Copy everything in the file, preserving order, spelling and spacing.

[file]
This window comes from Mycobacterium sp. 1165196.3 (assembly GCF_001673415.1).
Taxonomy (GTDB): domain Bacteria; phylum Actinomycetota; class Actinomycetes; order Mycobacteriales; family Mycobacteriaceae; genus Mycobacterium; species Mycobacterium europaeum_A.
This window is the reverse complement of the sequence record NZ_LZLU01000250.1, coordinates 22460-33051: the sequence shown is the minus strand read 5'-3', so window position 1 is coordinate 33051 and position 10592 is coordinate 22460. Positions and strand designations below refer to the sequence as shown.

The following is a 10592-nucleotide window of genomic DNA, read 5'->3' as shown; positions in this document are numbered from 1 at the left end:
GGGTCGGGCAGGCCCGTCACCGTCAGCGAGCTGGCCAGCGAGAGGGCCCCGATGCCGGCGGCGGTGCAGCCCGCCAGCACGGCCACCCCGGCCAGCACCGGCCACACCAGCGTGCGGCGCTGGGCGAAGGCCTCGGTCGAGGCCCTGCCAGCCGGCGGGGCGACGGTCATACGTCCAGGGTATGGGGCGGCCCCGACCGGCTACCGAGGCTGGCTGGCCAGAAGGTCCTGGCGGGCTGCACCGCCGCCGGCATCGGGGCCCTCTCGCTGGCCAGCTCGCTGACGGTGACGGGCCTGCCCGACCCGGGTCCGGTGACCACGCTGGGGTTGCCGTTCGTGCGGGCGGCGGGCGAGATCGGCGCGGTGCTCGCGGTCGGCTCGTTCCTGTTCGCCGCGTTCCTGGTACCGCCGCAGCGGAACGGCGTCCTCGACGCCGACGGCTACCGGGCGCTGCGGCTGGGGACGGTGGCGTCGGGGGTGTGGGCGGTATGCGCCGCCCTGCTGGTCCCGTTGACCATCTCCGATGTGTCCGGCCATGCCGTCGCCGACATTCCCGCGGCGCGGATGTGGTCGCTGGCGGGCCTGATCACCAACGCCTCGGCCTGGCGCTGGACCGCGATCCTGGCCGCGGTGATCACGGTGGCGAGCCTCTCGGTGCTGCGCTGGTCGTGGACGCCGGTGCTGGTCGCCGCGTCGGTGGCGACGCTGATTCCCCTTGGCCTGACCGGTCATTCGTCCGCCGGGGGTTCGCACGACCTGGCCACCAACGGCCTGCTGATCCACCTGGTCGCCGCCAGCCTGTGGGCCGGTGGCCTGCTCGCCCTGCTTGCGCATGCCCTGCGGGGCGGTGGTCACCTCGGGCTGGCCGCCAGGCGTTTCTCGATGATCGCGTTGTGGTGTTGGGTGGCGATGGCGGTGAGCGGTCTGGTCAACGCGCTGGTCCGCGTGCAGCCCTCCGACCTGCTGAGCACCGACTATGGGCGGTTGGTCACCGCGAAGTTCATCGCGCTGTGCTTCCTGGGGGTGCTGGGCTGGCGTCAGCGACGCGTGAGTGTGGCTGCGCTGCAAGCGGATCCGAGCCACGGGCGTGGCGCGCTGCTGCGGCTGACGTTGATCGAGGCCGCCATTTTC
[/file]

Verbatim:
This window comes from Mycobacterium sp. 1165196.3 (assembly GCF_001673415.1).
Taxonomy (GTDB): domain Bacteria; phylum Actinomycetota; class Actinomycetes; order Mycobacteriales; family Mycobacteriaceae; genus Mycobacterium; species Mycobacterium europaeum_A.
This window is the reverse complement of the sequence record NZ_LZLU01000250.1, coordinates 22460-33051: the sequence shown is the minus strand read 5'-3', so window position 1 is coordinate 33051 and position 10592 is coordinate 22460. Positions and strand designations below refer to the sequence as shown.

The following is a 10592-nucleotide window of genomic DNA, read 5'->3' as shown; positions in this document are numbered from 1 at the left end:
GGGTCGGGCAGGCCCGTCACCGTCAGCGAGCTGGCCAGCGAGAGGGCCCCGATGCCGGCGGCGGTGCAGCCCGCCAGCACGGCCACCCCGGCCAGCACCGGCCACACCAGCGTGCGGCGCTGGGCGAAGGCCTCGGTCGAGGCCCTGCCAGCCGGCGGGGCGACGGTCATACGTCCAGGGTATGGGGCGGCCCCGACCGGCTACCGAGGCTGGCTGGCCAGAAGGTCCTGGCGGGCTGCACCGCCGCCGGCATCGGGGCCCTCTCGCTGGCCAGCTCGCTGACGGTGACGGGCCTGCCCGACCCGGGTCCGGTGACCACGCTGGGGTTGCCGTTCGTGCGGGCGGCGGGCGAGATCGGCGCGGTGCTCGCGGTCGGCTCGTTCCTGTTCGCCGCGTTCCTGGTACCGCCGCAGCGGAACGGCGTCCTCGACGCCGACGGCTACCGGGCGCTGCGGCTGGGGACGGTGGCGTCGGGGGTGTGGGCGGTATGCGCCGCCCTGCTGGTCCCGTTGACCATCTCCGATGTGTCCGGCCATGCCGTCGCCGACATTCCCGCGGCGCGGATGTGGTCGCTGGCGGGCCTGATCACCAACGCCTCGGCCTGGCGCTGGACCGCGATCCTGGCCGCGGTGATCACGGTGGCGAGCCTCTCGGTGCTGCGCTGGTCGTGGACGCCGGTGCTGGTCGCCGCGTCGGTGGCGACGCTGATTCCCCTTGGCCTGACCGGTCATTCGTCCGCCGGGGGTTCGCACGACCTGGCCACCAACGGCCTGCTGATCCACCTGGTCGCCGCCAGCCTGTGGGCCGGTGGCCTGCTCGCCCTGCTTGCGCATGCCCTGCGGGGCGGTGGTCACCTCGGGCTGGCCGCCAGGCGTTTCTCGATGATCGCGTTGTGGTGTTGGGTGGCGATGGCGGTGAGCGGTCTGGTCAACGCGCTGGTCCGCGTGCAGCCCTCCGACCTGCTGAGCACCGACTATGGGCGGTTGGTCACCGCGAAGTTCATCGCGCTGTGCTTCCTGGGGGTGCTGGGCTGGCGTCAGCGACGCGTGAGTGTGGCTGCGCTGCAAGCGGATCCGAGCCACGGGCGTGGCGCGCTGCTGCGGCTGACGTTGATCGAGGCCGCCATTTTC